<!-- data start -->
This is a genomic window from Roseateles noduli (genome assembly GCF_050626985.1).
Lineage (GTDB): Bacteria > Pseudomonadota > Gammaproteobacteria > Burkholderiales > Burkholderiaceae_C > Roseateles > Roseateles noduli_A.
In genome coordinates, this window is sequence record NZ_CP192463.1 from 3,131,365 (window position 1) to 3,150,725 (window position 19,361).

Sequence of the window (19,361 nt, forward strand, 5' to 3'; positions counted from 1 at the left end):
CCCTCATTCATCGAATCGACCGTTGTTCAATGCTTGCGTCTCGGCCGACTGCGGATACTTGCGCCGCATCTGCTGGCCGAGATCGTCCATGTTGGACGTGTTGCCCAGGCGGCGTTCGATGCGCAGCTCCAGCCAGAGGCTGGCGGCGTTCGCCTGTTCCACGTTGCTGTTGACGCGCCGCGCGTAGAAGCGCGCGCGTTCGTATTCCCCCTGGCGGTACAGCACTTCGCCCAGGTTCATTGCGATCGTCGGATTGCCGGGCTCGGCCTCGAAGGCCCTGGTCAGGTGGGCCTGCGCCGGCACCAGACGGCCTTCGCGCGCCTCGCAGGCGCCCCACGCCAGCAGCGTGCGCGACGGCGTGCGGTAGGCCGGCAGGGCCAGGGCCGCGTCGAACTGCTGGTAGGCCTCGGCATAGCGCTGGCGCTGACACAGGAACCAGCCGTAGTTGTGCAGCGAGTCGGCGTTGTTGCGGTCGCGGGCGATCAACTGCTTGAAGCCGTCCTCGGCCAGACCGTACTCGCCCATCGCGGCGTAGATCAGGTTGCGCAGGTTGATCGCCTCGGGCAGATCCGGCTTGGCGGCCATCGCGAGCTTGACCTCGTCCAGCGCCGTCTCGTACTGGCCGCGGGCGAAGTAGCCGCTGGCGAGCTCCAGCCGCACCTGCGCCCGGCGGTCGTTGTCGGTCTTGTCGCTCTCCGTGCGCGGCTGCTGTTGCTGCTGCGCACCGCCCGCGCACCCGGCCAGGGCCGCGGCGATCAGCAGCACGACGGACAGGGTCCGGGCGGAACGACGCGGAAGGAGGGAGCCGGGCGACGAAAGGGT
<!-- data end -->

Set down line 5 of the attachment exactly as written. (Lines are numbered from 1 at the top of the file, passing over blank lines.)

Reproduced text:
CCCTCATTCATCGAATCGACCGTTGTTCAATGCTTGCGTCTCGGCCGACTGCGGATACTTGCGCCGCATCTGCTGGCCGAGATCGTCCATGTTGGACGTGTTGCCCAGGCGGCGTTCGATGCGCAGCTCCAGCCAGAGGCTGGCGGCGTTCGCCTGTTCCACGTTGCTGTTGACGCGCCGCGCGTAGAAGCGCGCGCGTTCGTATTCCCCCTGGCGGTACAGCACTTCGCCCAGGTTCATTGCGATCGTCGGATTGCCGGGCTCGGCCTCGAAGGCCCTGGTCAGGTGGGCCTGCGCCGGCACCAGACGGCCTTCGCGCGCCTCGCAGGCGCCCCACGCCAGCAGCGTGCGCGACGGCGTGCGGTAGGCCGGCAGGGCCAGGGCCGCGTCGAACTGCTGGTAGGCCTCGGCATAGCGCTGGCGCTGACACAGGAACCAGCCGTAGTTGTGCAGCGAGTCGGCGTTGTTGCGGTCGCGGGCGATCAACTGCTTGAAGCCGTCCTCGGCCAGACCGTACTCGCCCATCGCGGCGTAGATCAGGTTGCGCAGGTTGATCGCCTCGGGCAGATCCGGCTTGGCGGCCATCGCGAGCTTGACCTCGTCCAGCGCCGTCTCGTACTGGCCGCGGGCGAAGTAGCCGCTGGCGAGCTCCAGCCGCACCTGCGCCCGGCGGTCGTTGTCGGTCTTGTCGCTCTCCGTGCGCGGCTGCTGTTGCTGCTGCGCACCGCCCGCGCACCCGGCCAGGGCCGCGGCGATCAGCAGCACGACGGACAGGGTCCGGGCGGAACGACGCGGAAGGAGGGAGCCGGGCGACGAAAGGGT